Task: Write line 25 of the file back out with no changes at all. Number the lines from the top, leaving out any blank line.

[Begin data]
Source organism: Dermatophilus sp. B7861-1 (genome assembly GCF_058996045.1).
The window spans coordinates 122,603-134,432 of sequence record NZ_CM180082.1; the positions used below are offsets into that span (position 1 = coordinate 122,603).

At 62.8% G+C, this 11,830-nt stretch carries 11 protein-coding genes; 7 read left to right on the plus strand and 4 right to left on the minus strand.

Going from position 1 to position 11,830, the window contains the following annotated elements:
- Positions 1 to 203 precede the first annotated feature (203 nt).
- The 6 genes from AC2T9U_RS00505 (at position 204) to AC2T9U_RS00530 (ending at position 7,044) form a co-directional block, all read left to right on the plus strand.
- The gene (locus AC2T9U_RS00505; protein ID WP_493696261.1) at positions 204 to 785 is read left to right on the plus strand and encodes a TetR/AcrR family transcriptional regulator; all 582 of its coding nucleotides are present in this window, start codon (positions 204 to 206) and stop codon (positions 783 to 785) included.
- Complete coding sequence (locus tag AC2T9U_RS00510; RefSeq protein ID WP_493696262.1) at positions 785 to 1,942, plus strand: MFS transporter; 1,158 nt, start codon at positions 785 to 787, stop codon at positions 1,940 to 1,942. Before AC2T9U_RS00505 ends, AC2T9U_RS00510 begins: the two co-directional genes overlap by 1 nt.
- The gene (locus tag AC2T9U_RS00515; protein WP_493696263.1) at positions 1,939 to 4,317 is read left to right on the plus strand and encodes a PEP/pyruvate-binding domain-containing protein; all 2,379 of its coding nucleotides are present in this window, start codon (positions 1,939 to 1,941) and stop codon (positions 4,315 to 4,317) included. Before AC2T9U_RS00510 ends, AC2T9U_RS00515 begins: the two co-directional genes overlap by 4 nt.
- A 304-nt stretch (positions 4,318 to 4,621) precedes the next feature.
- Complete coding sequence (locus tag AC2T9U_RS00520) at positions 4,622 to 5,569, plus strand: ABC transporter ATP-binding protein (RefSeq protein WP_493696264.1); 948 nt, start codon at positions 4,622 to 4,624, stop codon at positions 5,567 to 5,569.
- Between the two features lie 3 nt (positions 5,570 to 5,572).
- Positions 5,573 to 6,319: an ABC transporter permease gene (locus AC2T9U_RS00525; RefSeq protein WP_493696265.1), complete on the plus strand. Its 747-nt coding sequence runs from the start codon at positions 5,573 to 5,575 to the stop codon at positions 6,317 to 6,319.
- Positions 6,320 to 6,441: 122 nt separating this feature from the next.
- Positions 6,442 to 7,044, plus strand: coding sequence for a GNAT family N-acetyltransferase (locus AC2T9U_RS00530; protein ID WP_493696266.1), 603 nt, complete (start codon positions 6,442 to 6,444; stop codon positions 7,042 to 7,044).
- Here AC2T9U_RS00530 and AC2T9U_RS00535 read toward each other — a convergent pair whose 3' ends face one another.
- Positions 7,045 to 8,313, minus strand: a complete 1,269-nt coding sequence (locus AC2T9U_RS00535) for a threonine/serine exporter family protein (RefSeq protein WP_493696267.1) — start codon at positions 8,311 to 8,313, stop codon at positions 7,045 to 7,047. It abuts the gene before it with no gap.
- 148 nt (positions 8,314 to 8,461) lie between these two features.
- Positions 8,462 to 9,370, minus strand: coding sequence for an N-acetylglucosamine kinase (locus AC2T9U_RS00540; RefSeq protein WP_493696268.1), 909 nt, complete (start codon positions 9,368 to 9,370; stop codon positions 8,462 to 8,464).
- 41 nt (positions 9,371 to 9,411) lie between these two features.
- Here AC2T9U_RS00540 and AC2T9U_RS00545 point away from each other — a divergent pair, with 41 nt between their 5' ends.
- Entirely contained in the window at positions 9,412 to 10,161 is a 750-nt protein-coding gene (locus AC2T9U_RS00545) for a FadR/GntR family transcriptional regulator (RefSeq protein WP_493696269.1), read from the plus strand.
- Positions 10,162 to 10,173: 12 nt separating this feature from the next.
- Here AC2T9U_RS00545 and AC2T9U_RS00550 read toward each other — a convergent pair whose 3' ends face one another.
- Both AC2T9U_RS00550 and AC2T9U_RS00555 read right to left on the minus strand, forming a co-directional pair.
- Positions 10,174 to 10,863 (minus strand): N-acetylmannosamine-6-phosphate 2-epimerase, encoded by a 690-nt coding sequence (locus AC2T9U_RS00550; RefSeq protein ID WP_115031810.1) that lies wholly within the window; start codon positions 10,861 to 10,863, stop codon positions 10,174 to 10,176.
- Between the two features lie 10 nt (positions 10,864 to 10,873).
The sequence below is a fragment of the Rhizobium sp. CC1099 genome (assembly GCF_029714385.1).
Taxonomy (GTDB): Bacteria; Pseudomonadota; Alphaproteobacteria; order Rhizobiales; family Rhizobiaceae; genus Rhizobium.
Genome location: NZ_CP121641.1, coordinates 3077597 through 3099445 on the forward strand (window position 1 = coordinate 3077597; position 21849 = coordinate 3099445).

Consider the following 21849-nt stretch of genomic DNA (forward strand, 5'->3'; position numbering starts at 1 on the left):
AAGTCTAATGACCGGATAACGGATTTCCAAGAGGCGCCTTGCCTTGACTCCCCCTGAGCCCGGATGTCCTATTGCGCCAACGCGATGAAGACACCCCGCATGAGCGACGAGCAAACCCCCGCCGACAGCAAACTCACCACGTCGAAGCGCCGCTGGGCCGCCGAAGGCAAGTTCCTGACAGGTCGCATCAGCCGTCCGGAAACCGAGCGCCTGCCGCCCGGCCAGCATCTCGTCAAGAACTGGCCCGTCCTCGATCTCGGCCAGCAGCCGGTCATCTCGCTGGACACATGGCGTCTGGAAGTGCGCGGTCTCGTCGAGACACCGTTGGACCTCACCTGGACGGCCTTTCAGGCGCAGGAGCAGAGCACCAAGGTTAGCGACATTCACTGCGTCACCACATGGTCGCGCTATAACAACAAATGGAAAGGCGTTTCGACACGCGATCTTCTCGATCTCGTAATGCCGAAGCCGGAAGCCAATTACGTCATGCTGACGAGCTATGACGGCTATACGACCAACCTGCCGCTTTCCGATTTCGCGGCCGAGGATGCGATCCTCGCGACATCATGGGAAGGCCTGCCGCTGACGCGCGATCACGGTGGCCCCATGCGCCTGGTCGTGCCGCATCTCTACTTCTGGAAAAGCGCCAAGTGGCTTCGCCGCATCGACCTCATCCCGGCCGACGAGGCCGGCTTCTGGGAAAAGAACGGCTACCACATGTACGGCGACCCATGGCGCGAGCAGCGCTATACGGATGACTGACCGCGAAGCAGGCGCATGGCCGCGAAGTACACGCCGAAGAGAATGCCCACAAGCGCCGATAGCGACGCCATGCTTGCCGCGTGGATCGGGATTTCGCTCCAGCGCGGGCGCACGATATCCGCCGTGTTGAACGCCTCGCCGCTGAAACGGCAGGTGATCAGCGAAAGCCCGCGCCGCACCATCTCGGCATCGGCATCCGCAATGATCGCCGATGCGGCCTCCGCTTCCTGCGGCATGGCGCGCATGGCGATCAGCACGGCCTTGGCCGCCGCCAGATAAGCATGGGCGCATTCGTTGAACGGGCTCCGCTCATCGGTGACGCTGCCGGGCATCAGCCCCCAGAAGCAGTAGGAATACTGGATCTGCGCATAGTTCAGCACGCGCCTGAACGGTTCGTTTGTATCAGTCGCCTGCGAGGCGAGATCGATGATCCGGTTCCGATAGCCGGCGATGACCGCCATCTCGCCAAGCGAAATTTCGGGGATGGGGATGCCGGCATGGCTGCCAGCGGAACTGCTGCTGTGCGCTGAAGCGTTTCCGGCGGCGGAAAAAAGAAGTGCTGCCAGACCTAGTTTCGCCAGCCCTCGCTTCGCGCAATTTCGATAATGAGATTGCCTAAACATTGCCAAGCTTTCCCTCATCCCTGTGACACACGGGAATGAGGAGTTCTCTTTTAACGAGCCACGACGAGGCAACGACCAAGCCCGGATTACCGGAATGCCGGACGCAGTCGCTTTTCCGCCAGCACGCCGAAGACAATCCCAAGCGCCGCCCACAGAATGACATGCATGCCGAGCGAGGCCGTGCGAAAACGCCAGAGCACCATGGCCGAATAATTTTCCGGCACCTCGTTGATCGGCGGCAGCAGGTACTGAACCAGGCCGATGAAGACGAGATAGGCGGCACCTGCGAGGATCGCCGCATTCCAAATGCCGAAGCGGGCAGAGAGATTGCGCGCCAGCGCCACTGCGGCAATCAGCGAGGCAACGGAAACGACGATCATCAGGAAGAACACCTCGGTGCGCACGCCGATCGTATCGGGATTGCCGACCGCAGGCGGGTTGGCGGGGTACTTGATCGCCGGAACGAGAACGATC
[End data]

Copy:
- Both AC2T9U_RS00550 and AC2T9U_RS00555 read right to left on the minus strand, forming a co-directional pair.